Asian Journal of Environment and Disaster Management (AJEDM)

Volume 2 Number 1 (2010)

Asian Journal of Environment and Disaster Management 2010 2 1

doi: 10.3850/S1793924010000416

Natural Resources, Infrastructure, and Post-conflict Peacebuilding: Lessons from the United States and Japan

Carl Bruch1,a, Mikiyasu Nakayama2, Michele Leonelli1,b and Vikki Leitch1,c
1Environmental Law Institute, 2000 L Street NW, Suite 620, Washington, DC 20036, USA.
2Department of International Studies, Graduate School of Frontier Sciences, University of Tokyo, 5-1-1, Kashiwanoha, Kashiwa-shi, Chiba, 277-8563, Japan.


Over the last few decades, the United States, Japan, other bilateral donors, and multilateral institutions have increasingly incorporated natural resources along with infrastructure considerations into post-conflict peacebuilding. This chapter examines 14 case studies, which are set forth in subsequent chapters of this issue of AJEDM. These experiences highlight six key lessons. First, natural resources affect multiple peace building objectives. Aid assistance programs and projects need to be sufficiently flexible to be able to adapt to on-the-ground dynamics. Coordination needs to be improved among the various objectives and numerous actors working in post-conflict countries, particularly around natural resources. Community engagement is essential to the success of peacebuilding projects, particularly relating to natural resources. Other issues—including insecurity, corruption, and politics—can affect progress. Finally, the case studies illustrate challenges with monitoring and evaluation of peacebuilding projects, as well as the long timeframe.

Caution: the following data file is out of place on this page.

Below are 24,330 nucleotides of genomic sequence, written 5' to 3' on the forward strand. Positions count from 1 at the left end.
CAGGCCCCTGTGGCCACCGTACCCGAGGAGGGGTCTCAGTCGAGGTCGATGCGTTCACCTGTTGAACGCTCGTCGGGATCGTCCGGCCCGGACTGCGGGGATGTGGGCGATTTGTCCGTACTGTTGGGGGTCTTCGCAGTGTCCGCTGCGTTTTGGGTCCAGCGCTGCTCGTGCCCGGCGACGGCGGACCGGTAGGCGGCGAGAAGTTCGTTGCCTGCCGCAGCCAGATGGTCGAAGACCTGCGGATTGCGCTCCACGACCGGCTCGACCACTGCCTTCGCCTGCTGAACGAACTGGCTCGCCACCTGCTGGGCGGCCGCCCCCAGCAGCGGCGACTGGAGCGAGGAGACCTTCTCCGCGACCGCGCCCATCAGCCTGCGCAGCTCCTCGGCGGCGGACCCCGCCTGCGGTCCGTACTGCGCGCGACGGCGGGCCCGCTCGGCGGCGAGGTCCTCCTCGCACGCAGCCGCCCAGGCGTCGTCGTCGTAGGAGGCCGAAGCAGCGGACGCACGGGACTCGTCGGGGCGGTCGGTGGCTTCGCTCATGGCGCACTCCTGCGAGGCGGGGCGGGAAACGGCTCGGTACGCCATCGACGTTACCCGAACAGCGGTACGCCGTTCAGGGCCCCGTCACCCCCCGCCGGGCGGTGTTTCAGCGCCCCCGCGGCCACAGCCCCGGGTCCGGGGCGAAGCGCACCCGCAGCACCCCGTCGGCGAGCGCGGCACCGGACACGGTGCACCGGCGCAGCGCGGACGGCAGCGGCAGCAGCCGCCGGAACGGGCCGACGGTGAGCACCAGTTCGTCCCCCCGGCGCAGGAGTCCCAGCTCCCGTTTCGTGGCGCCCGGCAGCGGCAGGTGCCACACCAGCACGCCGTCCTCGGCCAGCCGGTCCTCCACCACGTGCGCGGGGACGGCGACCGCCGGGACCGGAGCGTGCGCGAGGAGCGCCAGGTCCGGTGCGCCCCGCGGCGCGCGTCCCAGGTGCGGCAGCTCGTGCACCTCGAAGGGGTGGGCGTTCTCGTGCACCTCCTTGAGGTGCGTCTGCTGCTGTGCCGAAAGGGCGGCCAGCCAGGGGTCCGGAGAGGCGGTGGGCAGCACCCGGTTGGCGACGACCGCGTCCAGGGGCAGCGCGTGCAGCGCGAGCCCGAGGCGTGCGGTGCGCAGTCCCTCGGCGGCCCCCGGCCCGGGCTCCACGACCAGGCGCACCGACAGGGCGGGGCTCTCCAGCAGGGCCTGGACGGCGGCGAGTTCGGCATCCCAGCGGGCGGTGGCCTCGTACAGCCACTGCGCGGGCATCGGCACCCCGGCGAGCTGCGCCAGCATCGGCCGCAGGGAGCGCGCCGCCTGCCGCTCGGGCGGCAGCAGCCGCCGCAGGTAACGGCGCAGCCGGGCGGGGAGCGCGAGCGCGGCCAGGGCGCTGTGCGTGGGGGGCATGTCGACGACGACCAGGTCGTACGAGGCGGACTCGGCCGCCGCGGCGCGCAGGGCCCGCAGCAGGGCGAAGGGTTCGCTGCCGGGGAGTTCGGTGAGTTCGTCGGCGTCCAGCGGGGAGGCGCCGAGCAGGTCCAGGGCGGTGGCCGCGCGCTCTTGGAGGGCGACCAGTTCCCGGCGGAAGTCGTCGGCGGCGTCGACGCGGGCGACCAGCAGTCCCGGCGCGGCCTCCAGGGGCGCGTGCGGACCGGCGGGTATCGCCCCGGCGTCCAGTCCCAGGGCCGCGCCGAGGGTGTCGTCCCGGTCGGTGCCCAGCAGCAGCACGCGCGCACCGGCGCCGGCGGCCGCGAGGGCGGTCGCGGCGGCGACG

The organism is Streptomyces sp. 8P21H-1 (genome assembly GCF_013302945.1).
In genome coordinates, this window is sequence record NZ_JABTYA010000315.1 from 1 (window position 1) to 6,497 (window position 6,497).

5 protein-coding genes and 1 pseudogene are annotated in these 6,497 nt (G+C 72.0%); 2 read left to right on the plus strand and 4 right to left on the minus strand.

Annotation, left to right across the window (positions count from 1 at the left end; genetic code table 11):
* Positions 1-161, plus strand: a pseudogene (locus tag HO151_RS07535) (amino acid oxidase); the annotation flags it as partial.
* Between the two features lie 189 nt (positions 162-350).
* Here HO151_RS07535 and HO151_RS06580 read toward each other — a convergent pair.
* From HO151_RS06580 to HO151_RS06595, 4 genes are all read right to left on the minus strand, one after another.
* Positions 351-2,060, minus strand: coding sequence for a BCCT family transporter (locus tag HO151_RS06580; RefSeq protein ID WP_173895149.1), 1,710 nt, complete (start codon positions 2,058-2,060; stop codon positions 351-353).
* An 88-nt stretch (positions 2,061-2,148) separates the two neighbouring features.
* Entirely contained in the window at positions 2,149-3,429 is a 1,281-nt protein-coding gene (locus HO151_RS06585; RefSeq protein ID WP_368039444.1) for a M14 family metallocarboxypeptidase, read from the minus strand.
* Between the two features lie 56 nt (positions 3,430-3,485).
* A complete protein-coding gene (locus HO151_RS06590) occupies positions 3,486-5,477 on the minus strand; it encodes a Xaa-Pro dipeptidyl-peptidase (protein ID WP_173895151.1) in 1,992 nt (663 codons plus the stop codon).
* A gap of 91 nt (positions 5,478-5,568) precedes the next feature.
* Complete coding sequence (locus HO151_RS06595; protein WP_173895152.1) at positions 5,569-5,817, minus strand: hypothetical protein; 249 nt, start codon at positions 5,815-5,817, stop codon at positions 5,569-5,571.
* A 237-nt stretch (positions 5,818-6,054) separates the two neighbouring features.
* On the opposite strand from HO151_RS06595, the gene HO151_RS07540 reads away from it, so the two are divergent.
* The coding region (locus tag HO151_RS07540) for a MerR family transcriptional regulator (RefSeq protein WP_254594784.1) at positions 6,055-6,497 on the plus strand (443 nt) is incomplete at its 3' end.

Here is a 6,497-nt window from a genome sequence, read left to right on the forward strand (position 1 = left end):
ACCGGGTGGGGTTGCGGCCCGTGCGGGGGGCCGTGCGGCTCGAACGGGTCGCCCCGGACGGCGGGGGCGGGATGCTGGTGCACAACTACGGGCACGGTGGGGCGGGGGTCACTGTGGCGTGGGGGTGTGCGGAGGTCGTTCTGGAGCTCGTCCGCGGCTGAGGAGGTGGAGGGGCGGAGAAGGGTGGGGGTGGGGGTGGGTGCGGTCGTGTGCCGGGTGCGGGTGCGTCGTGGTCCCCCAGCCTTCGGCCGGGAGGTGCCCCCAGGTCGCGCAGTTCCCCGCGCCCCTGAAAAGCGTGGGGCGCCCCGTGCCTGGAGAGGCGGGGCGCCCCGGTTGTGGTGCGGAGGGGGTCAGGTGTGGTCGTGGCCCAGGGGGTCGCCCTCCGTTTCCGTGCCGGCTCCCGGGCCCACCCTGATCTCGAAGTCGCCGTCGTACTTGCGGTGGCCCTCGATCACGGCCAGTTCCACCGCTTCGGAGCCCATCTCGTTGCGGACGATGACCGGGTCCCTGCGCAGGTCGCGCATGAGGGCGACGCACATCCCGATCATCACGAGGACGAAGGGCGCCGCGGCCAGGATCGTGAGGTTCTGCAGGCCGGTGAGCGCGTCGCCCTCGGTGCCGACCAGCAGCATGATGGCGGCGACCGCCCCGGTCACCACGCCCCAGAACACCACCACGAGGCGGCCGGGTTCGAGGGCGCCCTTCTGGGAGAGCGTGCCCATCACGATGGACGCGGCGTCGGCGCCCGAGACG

Keywords: Post-conflict, Peacebuilding, Natural resources, Infrastructure.

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